Mother-of-four fosters a car­ing heart

Southern Gazette (South Perth) - - South East Metropolitan -

CARDUP res­i­dent Melissa knew she could make a dif­fer­ence to the life of a child by open­ing the doors of her home.

The mother of four be­come a foster carer two years ago and has helped look after 15 chil­dren need­ing emer­gency, short term or long-term care.

“I knew there was a need to help chil­dren,” she said.

“There are a num­ber of chil­dren that come through the sys­tem. It would be fan­tas­tic for more foster car­ers to come on board.”

In Fe­bru­ary this year, Melissa took on her first long term foster child, a 10year-old Abo­rig­i­nal boy, who will stay with the fam­ily un­til he is 18.

The young boy, who can­not be named, has fit­ted in “beau­ti­fully” with the fam­ily and gets along re­ally well with Melissa’s four biological chil­dren aged nine, 15, 17 and 18.

“Ba­si­cally, they come into your home and you treat them like one of your own,” she said. “You make sure their needs are met so­cially, make sure they’re safe, there is a roof over their head and food in their tummy.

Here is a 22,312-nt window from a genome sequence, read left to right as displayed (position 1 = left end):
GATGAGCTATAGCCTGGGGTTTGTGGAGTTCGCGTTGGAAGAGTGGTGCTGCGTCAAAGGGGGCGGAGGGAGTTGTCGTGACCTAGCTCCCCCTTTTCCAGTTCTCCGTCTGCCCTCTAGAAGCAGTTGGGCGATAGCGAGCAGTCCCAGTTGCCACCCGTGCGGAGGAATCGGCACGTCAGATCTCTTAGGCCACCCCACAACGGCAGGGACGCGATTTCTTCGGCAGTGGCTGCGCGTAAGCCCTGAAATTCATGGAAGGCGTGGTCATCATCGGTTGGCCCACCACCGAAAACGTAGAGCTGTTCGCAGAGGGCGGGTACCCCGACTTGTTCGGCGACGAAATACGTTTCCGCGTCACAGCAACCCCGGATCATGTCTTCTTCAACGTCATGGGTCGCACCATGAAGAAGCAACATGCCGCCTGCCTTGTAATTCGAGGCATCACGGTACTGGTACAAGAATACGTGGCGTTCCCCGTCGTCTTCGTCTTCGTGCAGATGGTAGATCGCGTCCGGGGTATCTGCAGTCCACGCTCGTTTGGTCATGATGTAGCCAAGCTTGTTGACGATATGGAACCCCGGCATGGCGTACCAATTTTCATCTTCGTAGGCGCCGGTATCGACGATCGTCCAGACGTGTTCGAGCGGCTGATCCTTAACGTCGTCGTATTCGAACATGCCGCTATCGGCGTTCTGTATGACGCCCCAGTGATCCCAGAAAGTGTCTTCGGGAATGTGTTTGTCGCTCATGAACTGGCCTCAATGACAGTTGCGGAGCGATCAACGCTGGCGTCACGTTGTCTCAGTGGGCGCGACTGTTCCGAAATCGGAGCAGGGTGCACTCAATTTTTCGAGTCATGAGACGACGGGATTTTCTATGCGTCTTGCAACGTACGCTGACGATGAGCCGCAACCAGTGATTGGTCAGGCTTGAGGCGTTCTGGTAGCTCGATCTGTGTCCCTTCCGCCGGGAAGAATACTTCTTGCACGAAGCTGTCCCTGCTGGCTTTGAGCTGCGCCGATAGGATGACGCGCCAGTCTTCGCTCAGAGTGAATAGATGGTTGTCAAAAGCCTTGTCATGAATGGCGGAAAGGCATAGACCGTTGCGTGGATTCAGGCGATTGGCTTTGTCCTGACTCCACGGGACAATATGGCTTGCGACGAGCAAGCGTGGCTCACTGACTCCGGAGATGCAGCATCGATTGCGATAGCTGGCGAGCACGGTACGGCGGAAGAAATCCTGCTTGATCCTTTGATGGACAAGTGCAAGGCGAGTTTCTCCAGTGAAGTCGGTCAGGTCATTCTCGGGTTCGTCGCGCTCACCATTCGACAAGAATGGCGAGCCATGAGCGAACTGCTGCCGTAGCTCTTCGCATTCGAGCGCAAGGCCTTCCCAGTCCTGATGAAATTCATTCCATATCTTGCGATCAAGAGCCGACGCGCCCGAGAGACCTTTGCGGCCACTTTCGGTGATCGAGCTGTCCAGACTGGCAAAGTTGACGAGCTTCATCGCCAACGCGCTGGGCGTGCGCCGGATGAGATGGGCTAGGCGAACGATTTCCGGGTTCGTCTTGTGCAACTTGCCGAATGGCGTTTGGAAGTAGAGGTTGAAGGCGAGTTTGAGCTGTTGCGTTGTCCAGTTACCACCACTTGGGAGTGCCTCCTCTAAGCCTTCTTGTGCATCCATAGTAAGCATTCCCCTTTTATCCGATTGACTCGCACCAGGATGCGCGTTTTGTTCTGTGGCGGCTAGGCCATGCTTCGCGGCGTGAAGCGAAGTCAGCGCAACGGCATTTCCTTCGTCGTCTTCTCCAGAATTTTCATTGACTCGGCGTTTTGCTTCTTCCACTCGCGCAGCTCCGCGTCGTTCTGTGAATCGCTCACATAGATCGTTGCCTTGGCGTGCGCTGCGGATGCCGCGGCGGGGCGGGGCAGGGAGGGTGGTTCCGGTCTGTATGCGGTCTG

“If they need ex­tra care, such as speech ther­apy, it is all pro­vided for.”

Melissa said the suc­cess of be­ing a good foster par­ent re­lied on bound­aries be­ing put in place and en­sur­ing all chil­dren, biological and non-biological, were treated equally.

She also strongly be­lieves in the need for Abo­rig­i­nal chil­dren to re­main en­gaged with their own cul­ture and makes sure her foster son sees his fam­ily on a fort­nightly ba­sis.

“I can only give him so much cul­tur­ally,” she said. “I can take him to cul­tural events, give him books and try and in­cor­po­rate the Nyun­gar lan­guage at home, but be­cause I’m non-Abo­rig­i­nal, I can’t give him the Abo­rig­i­nal cul­tural con­tact day-in and day-out.

“Cul­ture is ex­tremely im­por­tant for them be­cause they still miss their fam­i­lies and it’s not their fault they are in care.”

Melissa said if there was ever the op­por­tu­nity for her foster child to go back to his biological fam­ily, she would help him do that, as much as she would miss him.

“At the end of the day it’s about mak­ing sure he is okay,” she said.

“I’ve learned a lot from him; it goes both ways.

“What you put into the chil­dren you get out and you get the sat­is­fac­tion of know­ing that you’ve helped some­one.”

Melissa said her foster son has also helped to en­hance the lives of her own chil­dren, by teach­ing them that not every­body was as lucky as they were.

Foster carer Melissa has looked after 15 chil­dren.

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